can crack from the water intake breaking the fragile red skin.
Essentially I made a huge deer fence from European invasive buckthorn trees -- so that was free fencing -- but the squirrels are getting some of the
tomatoes close to the ground. I don't have enough cages so I just use various sticks or sunflower plants or corn plants, etc. to prop up the
I lost count at 12 dozen tomatoes - my guess is maybe twice that but there's so many I just stopped counting. I gave my sister a big bag of over a
dozen tomatoes and then I looked it up -- an organic tomato was selling for $4!! I think the price must be down from that now but last time I was at
the co-op I was amazed at the price of the pea sprouts, green beans and various other crops I harvest regularly.
I like the tomatoes fresh and eating half a dozen a day is a full on tomato experience. I posted this reply since I happened to be eating tomatoes
when I read it.
A small preliminary study on healthy men and women has shown that the lycopene from orange- and tangerine-colored tomatoes may actually be better
absorbed than the lycopene from red tomatoes. That's because the lycopene in deep red tomatoes is mostly trans-lycopene, and the lycopene in
orange/tangerine tomatoes is mostly tetra-cis-lycopene. In a recent study, this tetra-cis form of lycopene turned out to be more efficiently absorbed
by the study participants. While more research is needed in this area, we're encouraged to find that tomatoes may not have to be deep red in order for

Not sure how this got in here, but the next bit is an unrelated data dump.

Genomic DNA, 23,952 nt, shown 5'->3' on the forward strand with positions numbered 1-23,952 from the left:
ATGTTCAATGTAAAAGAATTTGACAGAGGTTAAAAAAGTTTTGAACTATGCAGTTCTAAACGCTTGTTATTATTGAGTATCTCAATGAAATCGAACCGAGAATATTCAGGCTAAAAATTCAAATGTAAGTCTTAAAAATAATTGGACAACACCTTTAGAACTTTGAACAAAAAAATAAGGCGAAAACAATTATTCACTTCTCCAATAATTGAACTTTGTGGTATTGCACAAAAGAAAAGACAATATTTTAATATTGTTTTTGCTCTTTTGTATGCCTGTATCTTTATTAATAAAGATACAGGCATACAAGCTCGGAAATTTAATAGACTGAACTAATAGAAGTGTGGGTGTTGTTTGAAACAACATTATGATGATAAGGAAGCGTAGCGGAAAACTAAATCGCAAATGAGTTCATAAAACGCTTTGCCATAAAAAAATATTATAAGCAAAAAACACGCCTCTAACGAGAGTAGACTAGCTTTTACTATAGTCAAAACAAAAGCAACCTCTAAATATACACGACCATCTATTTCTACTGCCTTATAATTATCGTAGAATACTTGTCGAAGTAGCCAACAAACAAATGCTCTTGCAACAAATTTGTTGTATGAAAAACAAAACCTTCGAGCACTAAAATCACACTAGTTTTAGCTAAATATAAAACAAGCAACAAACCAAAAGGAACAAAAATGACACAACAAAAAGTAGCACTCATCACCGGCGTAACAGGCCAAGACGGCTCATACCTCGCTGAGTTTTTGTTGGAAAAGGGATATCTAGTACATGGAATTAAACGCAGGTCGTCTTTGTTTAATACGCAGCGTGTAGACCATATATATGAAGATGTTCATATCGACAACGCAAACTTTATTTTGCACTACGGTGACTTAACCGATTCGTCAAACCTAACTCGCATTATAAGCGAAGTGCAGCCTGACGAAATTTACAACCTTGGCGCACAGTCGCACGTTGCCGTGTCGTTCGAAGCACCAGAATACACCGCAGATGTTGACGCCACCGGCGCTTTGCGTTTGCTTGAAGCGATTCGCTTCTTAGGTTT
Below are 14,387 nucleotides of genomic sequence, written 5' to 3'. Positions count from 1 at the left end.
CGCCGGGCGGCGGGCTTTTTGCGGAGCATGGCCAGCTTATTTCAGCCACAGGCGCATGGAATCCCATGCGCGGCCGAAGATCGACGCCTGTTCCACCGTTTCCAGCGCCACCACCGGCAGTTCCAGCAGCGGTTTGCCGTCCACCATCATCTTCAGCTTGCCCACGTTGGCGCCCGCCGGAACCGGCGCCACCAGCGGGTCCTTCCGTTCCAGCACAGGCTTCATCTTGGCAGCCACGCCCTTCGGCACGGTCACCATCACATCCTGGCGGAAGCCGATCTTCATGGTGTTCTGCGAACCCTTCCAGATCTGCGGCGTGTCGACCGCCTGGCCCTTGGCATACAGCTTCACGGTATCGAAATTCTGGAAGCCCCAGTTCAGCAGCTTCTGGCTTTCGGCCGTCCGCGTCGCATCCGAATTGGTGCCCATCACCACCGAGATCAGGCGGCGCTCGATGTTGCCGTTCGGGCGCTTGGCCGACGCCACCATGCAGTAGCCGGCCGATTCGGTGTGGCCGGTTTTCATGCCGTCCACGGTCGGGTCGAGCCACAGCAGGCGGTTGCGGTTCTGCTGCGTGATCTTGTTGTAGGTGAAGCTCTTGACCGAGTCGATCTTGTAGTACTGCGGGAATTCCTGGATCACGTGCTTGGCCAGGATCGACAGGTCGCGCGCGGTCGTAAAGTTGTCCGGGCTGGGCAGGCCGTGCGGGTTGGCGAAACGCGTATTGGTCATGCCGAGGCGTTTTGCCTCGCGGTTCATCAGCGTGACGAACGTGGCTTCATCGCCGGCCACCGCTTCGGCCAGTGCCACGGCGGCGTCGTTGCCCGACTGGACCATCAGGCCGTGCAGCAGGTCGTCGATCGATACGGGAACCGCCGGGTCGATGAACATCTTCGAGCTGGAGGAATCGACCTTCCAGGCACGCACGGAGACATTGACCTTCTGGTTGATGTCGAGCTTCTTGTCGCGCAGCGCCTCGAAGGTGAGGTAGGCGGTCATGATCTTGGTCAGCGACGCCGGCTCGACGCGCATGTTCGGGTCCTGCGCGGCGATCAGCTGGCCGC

us to get great lycopene-related benefits.
More tomato secrets
One of these phytonutrients is a glycoside called esculeoside A; another is flavonoid called chalconaringenin; and yet another is a fatty-acid
type molecule called 9-oxo-octadecadienoic acid. As our knowledge of unique tomato phytonutrients expands, we are likely to learn more about the
unique role played by tomatoes in support of heart health.
55% increase in lycopene by cooking low heat with fat for long time....
Corn oil was added to both sauces as well. But the sauce designed to produce lycopene in the bent molecular forms was subjected to a second round
of heating at 260 degrees Fahrenheit for 40 minutes. The resulting sauce contained nine times more cis-isomers than the regularly processed sauce.
Twelve people participated in a study of the sauces, and all ate both kinds of sauce over the course of the study. After each meal, researchers took
samples of participants’ blood seven times during the following 9 1/2 hours to measure lycopene levels. The scientists used a special testing method
to analyze lycopene levels in the blood associated only with the tomato sauce meal, avoiding any other possible sources of those compounds in the
bloodstream. Research participants had a 55 percent increase in total lycopene absorption after eating the specially processed sauce when compared to
their lycopene blood levels after eating the regular sauce. This finding reinforced the expectation that the bent forms of lycopene are more easily
absorbed into human blood, Schwartz said.
O.K. I guess I'll break down to make an actual sauce.
edit on 6-9-2012 by fulllotusqigong because: (no reason given)